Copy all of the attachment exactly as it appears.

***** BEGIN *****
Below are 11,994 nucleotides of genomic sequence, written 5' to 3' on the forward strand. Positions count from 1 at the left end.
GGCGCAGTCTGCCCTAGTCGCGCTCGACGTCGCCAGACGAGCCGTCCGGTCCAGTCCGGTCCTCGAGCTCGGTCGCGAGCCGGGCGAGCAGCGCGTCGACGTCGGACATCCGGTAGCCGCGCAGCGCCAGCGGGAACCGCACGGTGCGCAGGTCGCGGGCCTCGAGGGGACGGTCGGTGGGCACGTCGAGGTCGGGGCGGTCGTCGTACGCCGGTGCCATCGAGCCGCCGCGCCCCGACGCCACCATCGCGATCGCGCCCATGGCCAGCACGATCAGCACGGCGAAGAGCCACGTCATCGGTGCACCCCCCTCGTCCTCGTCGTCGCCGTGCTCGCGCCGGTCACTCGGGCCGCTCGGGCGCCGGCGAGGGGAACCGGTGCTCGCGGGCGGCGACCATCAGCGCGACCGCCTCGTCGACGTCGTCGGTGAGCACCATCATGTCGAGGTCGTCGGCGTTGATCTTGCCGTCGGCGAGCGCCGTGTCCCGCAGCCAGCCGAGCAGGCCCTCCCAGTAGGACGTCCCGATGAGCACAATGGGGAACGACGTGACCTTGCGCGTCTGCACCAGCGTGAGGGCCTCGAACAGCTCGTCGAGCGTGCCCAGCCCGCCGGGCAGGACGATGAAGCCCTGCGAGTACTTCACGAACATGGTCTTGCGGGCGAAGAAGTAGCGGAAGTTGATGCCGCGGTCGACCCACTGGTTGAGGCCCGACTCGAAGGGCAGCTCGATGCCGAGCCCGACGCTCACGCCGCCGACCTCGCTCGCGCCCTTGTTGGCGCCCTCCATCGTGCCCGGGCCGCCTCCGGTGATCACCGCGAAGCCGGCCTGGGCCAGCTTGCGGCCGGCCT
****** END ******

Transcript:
Below are 11,994 nucleotides of genomic sequence, written 5' to 3' on the forward strand. Positions count from 1 at the left end.
GGCGCAGTCTGCCCTAGTCGCGCTCGACGTCGCCAGACGAGCCGTCCGGTCCAGTCCGGTCCTCGAGCTCGGTCGCGAGCCGGGCGAGCAGCGCGTCGACGTCGGACATCCGGTAGCCGCGCAGCGCCAGCGGGAACCGCACGGTGCGCAGGTCGCGGGCCTCGAGGGGACGGTCGGTGGGCACGTCGAGGTCGGGGCGGTCGTCGTACGCCGGTGCCATCGAGCCGCCGCGCCCCGACGCCACCATCGCGATCGCGCCCATGGCCAGCACGATCAGCACGGCGAAGAGCCACGTCATCGGTGCACCCCCCTCGTCCTCGTCGTCGCCGTGCTCGCGCCGGTCACTCGGGCCGCTCGGGCGCCGGCGAGGGGAACCGGTGCTCGCGGGCGGCGACCATCAGCGCGACCGCCTCGTCGACGTCGTCGGTGAGCACCATCATGTCGAGGTCGTCGGCGTTGATCTTGCCGTCGGCGAGCGCCGTGTCCCGCAGCCAGCCGAGCAGGCCCTCCCAGTAGGACGTCCCGATGAGCACAATGGGGAACGACGTGACCTTGCGCGTCTGCACCAGCGTGAGGGCCTCGAACAGCTCGTCGAGCGTGCCCAGCCCGCCGGGCAGGACGATGAAGCCCTGCGAGTACTTCACGAACATGGTCTTGCGGGCGAAGAAGTAGCGGAAGTTGATGCCGCGGTCGACCCACTGGTTGAGGCCCGACTCGAAGGGCAGCTCGATGCCGAGCCCGACGCTCACGCCGCCGACCTCGCTCGCGCCCTTGTTGGCGCCCTCCATCGTGCCCGGGCCGCCTCCGGTGATCACCGCGAAGCCGGCCTGGGCCAGCTTGCGGCCGGCCT